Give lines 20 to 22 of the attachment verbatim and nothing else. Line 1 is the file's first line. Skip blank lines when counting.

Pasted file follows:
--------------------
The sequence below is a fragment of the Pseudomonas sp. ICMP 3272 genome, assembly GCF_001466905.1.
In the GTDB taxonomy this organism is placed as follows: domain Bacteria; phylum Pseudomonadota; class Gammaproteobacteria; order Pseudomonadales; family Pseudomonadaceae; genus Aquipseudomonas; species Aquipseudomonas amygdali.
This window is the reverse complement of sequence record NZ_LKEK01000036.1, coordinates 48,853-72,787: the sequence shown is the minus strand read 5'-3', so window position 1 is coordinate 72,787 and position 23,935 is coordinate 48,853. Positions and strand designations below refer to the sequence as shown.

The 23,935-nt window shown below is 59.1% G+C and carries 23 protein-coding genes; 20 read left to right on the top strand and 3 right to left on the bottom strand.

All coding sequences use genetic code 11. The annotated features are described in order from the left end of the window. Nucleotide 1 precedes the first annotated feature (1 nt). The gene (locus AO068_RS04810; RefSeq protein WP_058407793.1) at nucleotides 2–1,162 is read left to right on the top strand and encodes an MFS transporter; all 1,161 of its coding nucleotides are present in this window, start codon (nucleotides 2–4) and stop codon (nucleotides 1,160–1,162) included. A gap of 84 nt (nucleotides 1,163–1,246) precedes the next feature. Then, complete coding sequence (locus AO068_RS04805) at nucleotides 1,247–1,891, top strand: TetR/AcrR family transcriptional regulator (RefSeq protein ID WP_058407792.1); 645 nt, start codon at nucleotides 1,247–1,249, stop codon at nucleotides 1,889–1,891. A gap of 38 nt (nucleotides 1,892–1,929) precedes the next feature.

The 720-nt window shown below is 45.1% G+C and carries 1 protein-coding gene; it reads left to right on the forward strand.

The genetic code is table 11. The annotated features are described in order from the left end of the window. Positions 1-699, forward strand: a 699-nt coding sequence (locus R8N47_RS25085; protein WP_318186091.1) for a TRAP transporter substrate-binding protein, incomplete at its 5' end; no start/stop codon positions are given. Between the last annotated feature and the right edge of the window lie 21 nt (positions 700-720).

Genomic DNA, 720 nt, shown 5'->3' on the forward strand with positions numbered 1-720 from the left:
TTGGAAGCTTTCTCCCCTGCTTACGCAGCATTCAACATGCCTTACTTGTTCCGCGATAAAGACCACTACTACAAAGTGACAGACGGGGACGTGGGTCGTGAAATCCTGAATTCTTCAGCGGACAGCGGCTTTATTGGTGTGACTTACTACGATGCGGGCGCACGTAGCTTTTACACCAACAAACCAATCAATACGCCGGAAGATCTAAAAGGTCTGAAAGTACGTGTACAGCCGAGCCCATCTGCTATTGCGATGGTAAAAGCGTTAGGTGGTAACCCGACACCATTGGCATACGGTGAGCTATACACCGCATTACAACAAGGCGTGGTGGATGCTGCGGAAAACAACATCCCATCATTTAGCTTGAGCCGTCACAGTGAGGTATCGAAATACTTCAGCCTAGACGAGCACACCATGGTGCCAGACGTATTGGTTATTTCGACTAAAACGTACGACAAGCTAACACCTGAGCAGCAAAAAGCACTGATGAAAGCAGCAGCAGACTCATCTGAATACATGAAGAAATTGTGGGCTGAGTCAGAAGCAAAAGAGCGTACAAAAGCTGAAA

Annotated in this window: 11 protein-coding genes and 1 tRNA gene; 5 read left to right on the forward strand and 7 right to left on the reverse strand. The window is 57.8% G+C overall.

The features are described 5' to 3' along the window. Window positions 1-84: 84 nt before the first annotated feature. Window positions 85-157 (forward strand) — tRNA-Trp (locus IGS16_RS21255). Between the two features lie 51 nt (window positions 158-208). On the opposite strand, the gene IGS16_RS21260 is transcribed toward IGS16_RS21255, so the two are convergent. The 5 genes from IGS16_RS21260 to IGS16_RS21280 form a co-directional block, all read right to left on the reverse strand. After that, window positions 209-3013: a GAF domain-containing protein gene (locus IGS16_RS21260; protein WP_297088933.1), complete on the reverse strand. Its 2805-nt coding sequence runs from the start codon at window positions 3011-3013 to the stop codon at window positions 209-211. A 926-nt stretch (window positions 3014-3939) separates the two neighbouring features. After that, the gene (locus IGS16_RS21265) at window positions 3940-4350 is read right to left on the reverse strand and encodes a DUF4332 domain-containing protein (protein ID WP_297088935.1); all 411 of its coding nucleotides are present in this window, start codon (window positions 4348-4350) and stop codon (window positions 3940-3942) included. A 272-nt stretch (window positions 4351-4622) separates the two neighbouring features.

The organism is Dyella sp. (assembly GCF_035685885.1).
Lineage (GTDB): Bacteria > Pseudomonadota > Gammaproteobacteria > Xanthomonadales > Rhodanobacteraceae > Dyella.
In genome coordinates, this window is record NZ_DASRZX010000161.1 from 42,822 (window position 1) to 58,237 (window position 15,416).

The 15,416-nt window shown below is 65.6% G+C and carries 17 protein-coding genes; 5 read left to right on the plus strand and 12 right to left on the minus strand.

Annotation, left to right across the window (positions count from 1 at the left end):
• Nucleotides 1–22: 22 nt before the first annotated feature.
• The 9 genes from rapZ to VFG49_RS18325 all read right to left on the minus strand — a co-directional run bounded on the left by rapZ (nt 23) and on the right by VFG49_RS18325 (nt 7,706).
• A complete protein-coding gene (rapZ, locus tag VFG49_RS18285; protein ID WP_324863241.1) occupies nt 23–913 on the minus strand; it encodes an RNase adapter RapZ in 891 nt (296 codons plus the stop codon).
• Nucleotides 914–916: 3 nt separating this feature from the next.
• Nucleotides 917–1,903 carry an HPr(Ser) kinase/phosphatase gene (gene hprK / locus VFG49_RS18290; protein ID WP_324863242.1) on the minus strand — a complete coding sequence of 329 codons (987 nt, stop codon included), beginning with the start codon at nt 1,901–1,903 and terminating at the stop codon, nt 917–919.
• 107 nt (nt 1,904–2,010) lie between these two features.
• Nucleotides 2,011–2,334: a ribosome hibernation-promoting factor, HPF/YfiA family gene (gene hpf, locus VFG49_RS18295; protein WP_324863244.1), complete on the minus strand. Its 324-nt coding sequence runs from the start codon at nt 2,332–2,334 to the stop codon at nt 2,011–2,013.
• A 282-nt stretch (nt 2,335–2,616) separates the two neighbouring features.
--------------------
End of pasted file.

• Nucleotides 914–916: 3 nt separating this feature from the next.
• Nucleotides 917–1,903 carry an HPr(Ser) kinase/phosphatase gene (gene hprK / locus VFG49_RS18290; protein ID WP_324863242.1) on the minus strand — a complete coding sequence of 329 codons (987 nt, stop codon included), beginning with the start codon at nt 1,901–1,903 and terminating at the stop codon, nt 917–919.
• 107 nt (nt 1,904–2,010) lie between these two features.